National Living wage will harm both employers & low-skilled employees


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NLW estimated to result in the equivalent of 60,000 fewer employed by 2020

Ahead of the implementation of the National Living Wage tomorrow, Ryan Bourne, Head of Public Policy at the Institute of Economic Affairs, said: 

“Government ministers have lamented the potential loss of thousands of jobs in the steel industry. Ironically, today they celebrate the introduction of their National Living Wage, which their own estimates suggest will result in 60,000 fewer people employed by 2020. 

“In instituting such huge wage increases, the Chancellor is undertaking a risky experiment with people’s livelihoods. Low-skilled, vulnerable workers will find it more difficult to find entry-level jobs providing much needed experience, and firms in competitive markets such as retail, pubs and social care are likely to react by slashing other in-work perks, reducing hours or investing in labour-saving technologies.

 “The implementation of the NLW fundamentally overhauls the wage-setting framework in the UK. Whilst the national minimum wage was introduced to combat perceived exploitative pay, the NLW arbitrarily pegs the wage to create a more equal distribution.  Whilst the Low Pay Commission historically set the minimum wage seeking to avoid job losses, the NLW has reduced them to a body monitoring the effects of wage-setting by the Chancellor of the Exchequer, who has shown he is willing to tolerate fewer jobs for higher pay for others.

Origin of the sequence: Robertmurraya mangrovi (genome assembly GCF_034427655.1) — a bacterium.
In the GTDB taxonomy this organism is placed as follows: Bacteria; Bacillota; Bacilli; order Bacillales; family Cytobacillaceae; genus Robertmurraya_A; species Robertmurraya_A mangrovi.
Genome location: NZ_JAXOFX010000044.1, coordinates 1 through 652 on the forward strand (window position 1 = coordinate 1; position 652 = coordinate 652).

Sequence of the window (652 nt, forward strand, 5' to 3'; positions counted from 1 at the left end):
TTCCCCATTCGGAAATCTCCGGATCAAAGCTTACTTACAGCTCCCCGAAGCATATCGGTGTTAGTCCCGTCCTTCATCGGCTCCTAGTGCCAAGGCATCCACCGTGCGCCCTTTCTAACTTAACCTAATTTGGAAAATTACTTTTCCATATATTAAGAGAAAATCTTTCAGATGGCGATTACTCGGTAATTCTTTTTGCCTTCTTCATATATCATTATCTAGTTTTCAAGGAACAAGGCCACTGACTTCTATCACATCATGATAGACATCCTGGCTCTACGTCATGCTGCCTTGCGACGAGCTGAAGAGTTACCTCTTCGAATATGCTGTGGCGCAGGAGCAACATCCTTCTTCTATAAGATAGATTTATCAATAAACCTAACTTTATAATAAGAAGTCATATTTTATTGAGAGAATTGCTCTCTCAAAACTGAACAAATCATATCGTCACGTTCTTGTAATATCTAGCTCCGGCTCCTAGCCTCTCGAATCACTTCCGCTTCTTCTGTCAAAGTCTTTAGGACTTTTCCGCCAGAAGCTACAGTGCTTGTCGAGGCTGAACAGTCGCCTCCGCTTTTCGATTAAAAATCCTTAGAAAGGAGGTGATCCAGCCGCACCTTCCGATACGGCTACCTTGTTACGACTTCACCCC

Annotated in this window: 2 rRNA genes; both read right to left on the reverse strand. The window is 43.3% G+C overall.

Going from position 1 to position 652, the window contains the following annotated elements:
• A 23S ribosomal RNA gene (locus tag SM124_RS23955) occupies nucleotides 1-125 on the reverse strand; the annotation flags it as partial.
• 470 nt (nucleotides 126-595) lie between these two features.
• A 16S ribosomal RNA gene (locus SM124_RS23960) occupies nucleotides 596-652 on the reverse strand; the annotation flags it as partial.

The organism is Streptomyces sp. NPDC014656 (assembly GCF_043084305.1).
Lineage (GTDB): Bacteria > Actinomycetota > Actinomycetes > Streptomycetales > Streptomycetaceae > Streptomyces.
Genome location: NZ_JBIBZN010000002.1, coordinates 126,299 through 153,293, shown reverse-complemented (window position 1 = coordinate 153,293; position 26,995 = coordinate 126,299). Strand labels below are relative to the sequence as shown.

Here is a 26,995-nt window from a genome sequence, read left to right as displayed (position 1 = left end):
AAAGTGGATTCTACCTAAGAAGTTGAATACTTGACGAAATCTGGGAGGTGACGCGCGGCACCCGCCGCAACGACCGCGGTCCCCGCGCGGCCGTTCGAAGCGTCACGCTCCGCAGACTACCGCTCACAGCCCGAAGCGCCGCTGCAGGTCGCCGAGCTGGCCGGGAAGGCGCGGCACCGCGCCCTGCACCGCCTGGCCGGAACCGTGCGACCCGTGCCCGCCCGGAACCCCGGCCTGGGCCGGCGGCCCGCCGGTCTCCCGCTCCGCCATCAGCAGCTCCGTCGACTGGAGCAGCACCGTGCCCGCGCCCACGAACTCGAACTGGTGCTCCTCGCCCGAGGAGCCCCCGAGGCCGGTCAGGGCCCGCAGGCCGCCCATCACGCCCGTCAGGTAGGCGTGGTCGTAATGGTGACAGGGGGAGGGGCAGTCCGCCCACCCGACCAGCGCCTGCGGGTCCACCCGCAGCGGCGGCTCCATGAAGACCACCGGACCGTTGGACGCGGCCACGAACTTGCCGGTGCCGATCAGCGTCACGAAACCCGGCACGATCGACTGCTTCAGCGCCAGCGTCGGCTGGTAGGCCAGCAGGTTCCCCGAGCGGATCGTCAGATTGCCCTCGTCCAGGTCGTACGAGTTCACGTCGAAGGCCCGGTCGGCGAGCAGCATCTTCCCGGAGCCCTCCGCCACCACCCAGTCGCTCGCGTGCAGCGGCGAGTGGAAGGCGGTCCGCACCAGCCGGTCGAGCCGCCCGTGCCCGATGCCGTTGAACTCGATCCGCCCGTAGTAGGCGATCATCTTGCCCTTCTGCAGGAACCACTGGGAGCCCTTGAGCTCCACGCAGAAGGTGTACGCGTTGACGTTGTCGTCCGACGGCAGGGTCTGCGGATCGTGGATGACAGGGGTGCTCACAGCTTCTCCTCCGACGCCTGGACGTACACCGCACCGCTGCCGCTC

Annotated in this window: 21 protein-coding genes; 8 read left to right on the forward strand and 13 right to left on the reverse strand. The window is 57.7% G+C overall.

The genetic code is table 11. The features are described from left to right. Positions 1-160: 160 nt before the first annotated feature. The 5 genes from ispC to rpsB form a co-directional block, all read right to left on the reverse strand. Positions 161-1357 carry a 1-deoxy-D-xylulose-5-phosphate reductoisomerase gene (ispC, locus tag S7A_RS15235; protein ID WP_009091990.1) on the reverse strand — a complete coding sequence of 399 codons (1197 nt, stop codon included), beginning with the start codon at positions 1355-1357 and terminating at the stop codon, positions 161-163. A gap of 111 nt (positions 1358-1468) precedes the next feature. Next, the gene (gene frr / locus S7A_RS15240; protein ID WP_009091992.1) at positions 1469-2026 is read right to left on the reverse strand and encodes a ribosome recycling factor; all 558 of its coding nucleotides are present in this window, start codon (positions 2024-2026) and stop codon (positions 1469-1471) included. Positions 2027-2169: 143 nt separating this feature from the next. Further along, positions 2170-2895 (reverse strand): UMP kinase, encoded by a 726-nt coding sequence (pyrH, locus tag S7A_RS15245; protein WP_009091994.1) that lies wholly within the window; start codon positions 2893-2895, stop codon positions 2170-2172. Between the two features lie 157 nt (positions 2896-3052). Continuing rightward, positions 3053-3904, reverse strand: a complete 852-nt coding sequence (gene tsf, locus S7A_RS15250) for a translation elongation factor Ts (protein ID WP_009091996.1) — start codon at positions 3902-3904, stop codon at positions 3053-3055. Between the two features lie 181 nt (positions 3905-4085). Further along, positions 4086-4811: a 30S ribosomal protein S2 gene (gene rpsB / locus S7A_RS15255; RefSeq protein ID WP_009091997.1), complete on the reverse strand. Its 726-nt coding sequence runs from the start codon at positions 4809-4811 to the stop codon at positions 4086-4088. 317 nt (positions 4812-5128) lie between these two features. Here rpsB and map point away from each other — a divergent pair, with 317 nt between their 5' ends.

“This politicisation is extraordinarily troubling. The new framework means close to 20% of the private sector workforce will have their wage determined by government. This dynamic makes it extremely unlikely future Chancellors would oversee the slashing of the NLW in a recession, despite the supposed long-term link to 60% of median earnings. The impact of this on employment in tough times could therefore be particularly pernicious.”

Notes to editors: 

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Further Reading:

The mission of the Institute of Economic Affairs is to improve understanding of the fundamental institutions of a free society by analysing and expounding the role of markets in solving economic and social problems.

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